Some of you will remember that last year I co-founded a little charity to help homeless people. In addition to our work with street-homeless people we get quite a few referrals of people whose housing situation is very vulnerable. In early May we were asked to help a man with a Learning Disability who was found fit to work after his 'work capability assessment' meeting in January and therefore had his ESA stopped and was in danger of losing his home. I won't go into the details, but in spite of his very obvious learning disability and limited capabilities he was assessed as having only six points!!!! He had missed the deadline for mandatory reconsideration on the basis that he didn't understand what had happened, but we were successfully able to negotiate an appeal hearing for him.
Yesterday his appeal, prepared jointly by us and a CAB advisor, was heard and he won. He was awarded 24 points and put into the support group. He was so nervous he broke down and burst into tears at the result. Much credit to the presiding judge and the doctor for being wonderfully sensitive and patient; they both looked a little teary-eyed themselves at our client's response. After delivering their judgement we thanked them for 'restoring our faith in humanity' and the judge responded by saying that our support of this man had restored his!! It's the first time since starting this that my tears have been ones of happiness.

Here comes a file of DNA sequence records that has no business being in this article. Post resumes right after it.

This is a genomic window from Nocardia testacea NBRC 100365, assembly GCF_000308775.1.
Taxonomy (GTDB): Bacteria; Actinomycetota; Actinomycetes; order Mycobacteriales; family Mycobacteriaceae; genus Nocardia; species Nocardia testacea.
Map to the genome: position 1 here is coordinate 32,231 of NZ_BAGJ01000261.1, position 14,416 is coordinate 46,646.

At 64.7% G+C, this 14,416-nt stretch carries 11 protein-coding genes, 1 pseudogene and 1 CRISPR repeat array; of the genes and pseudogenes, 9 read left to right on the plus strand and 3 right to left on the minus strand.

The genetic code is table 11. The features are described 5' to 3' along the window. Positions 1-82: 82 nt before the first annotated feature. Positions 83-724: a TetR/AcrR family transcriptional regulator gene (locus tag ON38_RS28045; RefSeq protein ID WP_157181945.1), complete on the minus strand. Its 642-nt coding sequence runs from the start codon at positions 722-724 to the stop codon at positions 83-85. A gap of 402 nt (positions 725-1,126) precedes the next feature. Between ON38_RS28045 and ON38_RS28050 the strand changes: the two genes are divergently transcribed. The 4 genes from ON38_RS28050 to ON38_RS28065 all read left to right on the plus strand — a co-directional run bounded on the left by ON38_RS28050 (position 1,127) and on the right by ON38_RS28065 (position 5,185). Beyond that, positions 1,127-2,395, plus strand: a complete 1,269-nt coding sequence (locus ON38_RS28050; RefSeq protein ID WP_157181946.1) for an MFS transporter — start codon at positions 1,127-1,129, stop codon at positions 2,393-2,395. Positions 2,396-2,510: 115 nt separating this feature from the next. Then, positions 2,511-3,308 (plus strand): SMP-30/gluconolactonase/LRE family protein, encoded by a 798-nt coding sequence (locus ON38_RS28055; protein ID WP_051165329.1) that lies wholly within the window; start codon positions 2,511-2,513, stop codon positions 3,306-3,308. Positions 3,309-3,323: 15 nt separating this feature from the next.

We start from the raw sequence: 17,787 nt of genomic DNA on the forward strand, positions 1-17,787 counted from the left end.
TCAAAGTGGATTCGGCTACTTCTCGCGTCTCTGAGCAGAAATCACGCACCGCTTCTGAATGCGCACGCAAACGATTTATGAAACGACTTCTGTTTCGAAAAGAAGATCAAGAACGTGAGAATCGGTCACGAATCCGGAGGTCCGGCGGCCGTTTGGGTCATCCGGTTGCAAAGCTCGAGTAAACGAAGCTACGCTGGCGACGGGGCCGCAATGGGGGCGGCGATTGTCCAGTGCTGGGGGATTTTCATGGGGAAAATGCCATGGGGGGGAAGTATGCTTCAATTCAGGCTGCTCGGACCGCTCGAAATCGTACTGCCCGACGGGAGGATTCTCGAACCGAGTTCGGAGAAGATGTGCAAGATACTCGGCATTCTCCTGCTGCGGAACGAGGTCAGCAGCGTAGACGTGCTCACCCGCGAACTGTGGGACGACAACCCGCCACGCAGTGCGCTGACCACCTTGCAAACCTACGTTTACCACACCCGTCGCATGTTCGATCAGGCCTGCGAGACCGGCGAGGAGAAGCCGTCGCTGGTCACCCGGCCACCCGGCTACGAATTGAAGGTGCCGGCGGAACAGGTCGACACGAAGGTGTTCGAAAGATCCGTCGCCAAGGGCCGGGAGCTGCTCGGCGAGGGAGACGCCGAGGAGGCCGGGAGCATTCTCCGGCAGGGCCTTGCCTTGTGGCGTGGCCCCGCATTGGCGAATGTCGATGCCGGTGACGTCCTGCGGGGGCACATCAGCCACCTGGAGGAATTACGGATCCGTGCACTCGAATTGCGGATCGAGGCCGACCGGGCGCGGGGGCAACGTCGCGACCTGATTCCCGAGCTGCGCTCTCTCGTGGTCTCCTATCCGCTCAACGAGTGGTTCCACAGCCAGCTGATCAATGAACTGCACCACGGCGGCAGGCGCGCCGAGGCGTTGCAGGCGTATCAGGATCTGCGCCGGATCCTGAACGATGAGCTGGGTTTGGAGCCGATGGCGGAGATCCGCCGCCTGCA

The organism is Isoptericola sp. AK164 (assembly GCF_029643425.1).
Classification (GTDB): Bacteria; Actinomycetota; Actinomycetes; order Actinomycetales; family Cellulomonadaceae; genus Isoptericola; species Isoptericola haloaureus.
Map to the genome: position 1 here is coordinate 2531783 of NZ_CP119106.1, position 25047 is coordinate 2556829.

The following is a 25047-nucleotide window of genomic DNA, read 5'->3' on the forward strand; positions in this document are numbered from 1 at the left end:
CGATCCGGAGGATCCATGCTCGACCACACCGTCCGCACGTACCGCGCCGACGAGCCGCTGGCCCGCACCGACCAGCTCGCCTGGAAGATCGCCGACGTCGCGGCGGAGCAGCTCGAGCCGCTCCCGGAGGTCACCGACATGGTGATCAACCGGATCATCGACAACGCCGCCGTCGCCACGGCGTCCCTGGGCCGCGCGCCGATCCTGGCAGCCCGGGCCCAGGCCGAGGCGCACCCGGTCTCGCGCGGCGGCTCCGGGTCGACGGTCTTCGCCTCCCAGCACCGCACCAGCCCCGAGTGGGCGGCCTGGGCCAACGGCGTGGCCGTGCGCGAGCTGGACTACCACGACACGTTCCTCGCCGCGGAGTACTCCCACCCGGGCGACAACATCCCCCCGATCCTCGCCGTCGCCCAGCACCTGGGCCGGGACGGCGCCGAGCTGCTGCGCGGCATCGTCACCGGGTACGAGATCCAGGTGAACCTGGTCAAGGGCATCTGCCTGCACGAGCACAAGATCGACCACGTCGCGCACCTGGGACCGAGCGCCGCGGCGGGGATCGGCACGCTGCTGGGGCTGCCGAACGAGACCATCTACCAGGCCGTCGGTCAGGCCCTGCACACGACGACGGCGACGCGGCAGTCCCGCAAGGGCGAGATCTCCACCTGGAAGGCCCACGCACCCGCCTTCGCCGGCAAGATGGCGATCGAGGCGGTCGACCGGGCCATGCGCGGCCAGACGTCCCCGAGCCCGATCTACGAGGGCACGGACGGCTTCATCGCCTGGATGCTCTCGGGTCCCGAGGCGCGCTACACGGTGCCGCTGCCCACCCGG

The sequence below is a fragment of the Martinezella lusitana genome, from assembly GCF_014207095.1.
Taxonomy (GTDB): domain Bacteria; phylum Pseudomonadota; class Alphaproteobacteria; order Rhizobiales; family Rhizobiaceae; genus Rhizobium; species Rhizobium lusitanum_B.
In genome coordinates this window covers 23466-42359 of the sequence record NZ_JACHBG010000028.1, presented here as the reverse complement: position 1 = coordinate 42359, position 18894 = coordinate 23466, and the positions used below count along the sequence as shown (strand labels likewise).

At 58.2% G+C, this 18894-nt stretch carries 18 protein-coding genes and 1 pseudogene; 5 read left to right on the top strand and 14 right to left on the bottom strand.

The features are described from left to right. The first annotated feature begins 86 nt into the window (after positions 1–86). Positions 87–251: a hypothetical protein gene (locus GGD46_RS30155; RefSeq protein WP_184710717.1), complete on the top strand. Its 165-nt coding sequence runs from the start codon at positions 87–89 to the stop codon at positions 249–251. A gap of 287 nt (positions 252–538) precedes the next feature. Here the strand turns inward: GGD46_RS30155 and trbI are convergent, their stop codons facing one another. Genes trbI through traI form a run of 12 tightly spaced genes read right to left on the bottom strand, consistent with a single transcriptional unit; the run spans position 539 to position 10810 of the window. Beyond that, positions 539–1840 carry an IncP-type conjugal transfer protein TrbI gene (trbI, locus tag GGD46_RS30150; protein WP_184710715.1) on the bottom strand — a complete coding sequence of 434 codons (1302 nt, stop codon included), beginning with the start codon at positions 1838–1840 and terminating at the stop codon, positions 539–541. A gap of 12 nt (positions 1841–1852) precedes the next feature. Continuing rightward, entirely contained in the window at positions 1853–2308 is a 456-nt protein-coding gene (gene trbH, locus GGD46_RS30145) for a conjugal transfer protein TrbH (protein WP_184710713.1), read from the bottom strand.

Today we have a new client who is in exactly the same situation, but for now I'm celebrating the humanity and common sense of the very caring judge and doctor, who, when our (middle aged) client went into the room and shyly waved at them, waved back - demonstrating straight away that they are warm, caring human beings and not insensitive bureaucrats.
[Waves to Galen]
We don't want them to go into care - grandchildren
Is she overcharging me? - cleaner
11-year-olds don't need a prom - AIBU?